The race itself

On the morning of the race, we were up traditionally early for some quick breakfast before being given a lift by the ever patient Ceri to the start. A quick race briefing ensued from in front of the Steam Clock (the locals seem decidedly split on that particular subject), with the Race Director’s intro including general bemusement about quite how windy it was going to be on the north west tip of the island at Grosnez, then we were off.

The first section of the race was largely both the fastest, but for a trail runner also the least fun as it was largely flat and on road, looping around the back of Grouville Bay until it reached the impressive Mont-Orguiel (go there as a tourist!) after around 12km. With that done, the route kicked up a hill and started to get more varied until reaching St Catherine’s point for Checkpoint 1 – with some water available.

At this point I was still running with Tim, keeping pace well – my legs felt fairly bad, but were slowly easing in, and getting to coastal paths heading up towards Rozel Bay – with a distinctly more ‘Cornwall’ feel to it, classic trail paths going down into inlets then back up and out to the coast again. This section was far more to my taste (most of my running is trail running), and as usual I was a little slower up hills, but a lot faster going back down the other side causing me to gap TIm – plenty of very pretty scenery, with the only oddity being a runner in front of me missing a branch across the path at head height and almost braining himself.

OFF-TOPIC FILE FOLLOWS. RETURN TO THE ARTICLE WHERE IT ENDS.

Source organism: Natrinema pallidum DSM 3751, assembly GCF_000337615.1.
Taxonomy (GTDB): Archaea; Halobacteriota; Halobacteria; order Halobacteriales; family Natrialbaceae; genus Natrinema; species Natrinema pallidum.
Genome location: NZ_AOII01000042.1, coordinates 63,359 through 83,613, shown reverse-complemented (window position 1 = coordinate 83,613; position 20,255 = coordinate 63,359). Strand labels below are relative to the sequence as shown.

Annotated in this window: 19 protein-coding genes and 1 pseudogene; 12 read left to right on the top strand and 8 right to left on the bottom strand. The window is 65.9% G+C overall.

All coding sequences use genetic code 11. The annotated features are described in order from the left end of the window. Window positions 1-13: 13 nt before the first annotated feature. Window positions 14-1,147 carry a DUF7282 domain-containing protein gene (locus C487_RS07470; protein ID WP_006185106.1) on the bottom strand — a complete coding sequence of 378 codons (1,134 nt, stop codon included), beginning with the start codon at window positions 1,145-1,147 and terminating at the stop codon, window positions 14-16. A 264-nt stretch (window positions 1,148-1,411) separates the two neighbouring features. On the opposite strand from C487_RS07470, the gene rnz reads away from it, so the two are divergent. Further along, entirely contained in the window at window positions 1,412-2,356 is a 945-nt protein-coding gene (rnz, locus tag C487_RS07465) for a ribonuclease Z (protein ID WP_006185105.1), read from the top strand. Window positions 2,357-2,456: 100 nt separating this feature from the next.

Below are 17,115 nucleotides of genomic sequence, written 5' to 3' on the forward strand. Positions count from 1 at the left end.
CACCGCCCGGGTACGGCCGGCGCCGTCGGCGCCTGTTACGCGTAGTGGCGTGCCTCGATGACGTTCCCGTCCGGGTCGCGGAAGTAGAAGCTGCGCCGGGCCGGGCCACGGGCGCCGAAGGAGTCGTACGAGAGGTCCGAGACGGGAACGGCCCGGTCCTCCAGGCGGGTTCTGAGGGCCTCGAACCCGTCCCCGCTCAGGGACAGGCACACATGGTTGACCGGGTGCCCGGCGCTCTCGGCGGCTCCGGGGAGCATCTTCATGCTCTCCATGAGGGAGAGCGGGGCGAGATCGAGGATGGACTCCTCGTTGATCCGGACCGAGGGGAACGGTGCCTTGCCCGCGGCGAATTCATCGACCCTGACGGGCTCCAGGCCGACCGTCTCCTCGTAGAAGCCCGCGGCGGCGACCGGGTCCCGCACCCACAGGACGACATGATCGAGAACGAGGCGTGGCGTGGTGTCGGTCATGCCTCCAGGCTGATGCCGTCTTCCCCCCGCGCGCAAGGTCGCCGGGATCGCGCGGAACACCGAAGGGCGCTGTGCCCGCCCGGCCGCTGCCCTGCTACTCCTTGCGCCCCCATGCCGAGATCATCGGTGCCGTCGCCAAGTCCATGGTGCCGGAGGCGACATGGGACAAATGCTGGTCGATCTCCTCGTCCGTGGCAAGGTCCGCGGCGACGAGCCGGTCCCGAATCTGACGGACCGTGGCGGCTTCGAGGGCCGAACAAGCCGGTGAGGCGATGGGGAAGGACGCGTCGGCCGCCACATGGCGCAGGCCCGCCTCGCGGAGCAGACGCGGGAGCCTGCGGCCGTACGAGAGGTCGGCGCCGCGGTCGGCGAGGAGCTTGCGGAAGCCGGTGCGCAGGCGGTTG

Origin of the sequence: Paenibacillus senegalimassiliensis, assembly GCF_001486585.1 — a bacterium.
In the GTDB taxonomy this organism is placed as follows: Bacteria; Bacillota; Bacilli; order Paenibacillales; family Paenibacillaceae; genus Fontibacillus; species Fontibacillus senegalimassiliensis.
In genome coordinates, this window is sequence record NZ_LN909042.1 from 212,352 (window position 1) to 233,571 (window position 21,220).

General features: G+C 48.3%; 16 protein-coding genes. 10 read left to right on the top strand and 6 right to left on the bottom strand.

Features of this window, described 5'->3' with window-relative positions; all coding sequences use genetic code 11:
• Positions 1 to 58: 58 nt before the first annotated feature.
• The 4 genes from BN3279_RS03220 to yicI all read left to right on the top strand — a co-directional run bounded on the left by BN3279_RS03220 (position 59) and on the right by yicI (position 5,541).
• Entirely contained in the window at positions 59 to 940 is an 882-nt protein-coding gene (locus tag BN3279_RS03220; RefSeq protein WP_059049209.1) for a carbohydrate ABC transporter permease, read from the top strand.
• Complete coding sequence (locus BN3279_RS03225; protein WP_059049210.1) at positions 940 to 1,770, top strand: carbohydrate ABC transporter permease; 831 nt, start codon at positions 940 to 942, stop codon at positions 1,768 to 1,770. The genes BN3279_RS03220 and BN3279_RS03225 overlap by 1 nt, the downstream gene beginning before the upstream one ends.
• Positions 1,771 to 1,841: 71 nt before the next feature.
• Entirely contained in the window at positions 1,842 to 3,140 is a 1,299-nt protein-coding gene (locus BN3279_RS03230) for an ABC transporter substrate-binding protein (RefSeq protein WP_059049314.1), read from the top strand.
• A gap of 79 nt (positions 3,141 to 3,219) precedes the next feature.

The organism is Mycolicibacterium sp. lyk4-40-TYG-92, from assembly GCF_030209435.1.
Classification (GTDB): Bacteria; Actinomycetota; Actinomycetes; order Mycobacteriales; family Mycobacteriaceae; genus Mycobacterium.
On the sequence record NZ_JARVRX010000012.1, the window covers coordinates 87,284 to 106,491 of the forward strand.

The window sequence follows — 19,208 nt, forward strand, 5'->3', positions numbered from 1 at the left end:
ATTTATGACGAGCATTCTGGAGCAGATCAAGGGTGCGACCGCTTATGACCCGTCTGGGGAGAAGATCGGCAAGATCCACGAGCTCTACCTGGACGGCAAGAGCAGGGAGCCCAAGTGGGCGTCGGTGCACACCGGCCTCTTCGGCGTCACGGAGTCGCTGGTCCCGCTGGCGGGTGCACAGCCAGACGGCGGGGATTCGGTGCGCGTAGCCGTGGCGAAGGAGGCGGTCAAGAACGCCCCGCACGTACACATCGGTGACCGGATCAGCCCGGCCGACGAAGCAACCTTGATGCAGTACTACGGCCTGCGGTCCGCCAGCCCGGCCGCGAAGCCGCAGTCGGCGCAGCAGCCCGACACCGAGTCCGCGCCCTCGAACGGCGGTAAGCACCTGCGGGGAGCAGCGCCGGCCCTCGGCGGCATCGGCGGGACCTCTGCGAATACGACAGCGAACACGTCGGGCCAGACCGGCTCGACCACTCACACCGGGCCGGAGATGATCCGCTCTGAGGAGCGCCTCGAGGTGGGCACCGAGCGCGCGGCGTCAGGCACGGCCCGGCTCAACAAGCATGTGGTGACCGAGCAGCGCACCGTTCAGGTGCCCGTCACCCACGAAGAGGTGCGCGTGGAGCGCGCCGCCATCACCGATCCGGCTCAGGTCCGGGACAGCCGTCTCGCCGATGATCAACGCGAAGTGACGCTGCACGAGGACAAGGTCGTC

Round The Rock 2023 route

If you’re thinking of doing this race – get some hill training in – this is a classic of steps up and out of bays, technical terrain, then descent into the next – there was a lot of time to be made on this. It was especially interesting as the weather started to pick up, with sideways rain and gale force winds kicking in – I put on a rain jacket at this point, and it didn’t come off for the rest of the race although it was a little warm to start.

Each bay was uniquely beautiful – although the gaps between them were longer than I’d grown accustomed to when recce’ing and driving between them! Checkpoint two came in approximatley halfway along the top of the island with access to a drop bag – I’d not packed much and not gotten through much food, so stocked up on water, changed socks (with the rain they were soaking), and got moving.

Sand blowing across the beach – both hypnotising, and exfoliating.